Use yarrow for

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Yarrow is our favorite remedy for nosebleeds, and it's well worth keeping a patch by the back door if anyone in your family suffers from them. Simply pick a few fresh leaves - available year round, though at their best in spring and the fall - and rub them between your hands to bruise them, releasing the aromatic oil. Roll the leaves into a nasal plug, insert into the affected nostril and leave until the bleeding completely stops before gently removing the plug.

Julie's father suffered a really bad nosebleed once in the middle of the night, but luckily we had a patch of yarrow close by and the bleeding was soon stopped.

Yarrow has a traditional reputation of being able to start a nosebleed as well as stop one, from a time when bleeding was considered desirable as a cure for migraine. Indeed, one of the plant's old names was "nosebleed."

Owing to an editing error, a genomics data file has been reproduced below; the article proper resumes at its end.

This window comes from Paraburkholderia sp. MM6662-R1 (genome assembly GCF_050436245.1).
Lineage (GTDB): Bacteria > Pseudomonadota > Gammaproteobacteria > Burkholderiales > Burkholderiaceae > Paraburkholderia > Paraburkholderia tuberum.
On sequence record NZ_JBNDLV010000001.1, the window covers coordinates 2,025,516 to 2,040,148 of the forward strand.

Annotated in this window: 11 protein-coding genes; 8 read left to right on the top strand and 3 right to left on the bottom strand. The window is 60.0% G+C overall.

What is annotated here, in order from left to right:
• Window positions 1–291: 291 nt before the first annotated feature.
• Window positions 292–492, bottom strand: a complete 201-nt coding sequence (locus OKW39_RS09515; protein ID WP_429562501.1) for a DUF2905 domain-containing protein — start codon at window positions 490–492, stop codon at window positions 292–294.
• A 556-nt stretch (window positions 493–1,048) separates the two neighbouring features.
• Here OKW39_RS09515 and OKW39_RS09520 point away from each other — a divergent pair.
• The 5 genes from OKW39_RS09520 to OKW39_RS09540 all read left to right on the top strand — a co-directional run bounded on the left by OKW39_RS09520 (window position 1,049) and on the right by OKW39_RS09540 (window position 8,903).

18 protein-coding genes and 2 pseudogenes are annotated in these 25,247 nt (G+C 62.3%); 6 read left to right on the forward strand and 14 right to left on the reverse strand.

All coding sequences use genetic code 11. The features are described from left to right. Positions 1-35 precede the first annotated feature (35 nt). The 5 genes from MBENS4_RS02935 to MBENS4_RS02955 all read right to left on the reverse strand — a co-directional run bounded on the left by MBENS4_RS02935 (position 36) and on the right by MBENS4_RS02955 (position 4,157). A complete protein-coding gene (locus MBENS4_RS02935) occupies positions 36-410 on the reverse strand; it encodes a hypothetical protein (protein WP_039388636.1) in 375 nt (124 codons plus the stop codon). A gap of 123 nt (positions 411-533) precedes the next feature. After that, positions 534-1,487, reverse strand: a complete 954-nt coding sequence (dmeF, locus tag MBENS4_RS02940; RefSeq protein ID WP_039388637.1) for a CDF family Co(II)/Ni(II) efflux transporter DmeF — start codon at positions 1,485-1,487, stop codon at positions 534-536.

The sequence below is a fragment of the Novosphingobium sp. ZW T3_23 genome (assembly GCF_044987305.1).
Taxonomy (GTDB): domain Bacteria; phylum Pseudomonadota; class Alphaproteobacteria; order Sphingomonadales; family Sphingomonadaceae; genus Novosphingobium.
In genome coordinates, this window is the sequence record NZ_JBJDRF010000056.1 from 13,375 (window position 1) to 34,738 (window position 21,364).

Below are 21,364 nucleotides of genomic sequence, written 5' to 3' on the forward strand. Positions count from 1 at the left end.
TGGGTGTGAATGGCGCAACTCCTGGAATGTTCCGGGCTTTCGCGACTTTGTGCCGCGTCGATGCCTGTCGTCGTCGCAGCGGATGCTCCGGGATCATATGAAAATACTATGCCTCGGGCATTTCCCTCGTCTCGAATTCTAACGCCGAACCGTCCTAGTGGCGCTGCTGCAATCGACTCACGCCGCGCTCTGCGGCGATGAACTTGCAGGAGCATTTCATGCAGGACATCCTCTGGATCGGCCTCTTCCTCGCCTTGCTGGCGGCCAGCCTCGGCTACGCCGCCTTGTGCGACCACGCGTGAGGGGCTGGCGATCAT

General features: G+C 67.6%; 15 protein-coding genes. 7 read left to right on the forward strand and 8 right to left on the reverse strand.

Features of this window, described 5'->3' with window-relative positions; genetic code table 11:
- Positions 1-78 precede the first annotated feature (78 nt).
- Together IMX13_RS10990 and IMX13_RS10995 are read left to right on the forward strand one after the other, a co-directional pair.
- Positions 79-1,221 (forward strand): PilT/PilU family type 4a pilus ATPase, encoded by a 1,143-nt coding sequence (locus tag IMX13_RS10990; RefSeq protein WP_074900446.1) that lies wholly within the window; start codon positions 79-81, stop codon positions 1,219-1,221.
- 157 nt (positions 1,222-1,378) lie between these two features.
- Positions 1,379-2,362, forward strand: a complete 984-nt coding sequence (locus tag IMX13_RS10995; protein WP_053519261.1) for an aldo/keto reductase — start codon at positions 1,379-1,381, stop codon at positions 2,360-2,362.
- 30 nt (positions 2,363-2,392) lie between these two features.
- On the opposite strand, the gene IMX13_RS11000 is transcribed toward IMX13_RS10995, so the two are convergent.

It is certainly as effective at breaking up congealed blood as it is at stopping hemorrhages, making it a valuable first-aid remedy for thrombosis, for blood blisters and bruises with bleeding beneath the skin, as well as hemorrhoids. If treating for hemorrhoids, take yarrow tea or tincture internally, and place a yarrow poultice or compress over the affected area.

This special ability to both stop bleeding and break up stagnant blood makes yarrow a valuable menstrual remedy. It will correct both heavy and suppressed periods, and will normalize blood flow if there is clotting.

It is also a remedy for vaginal discharge and helps prevent painful periods. Austrian herbalist Maria Treben considered yarrow "first and foremost a herb for women."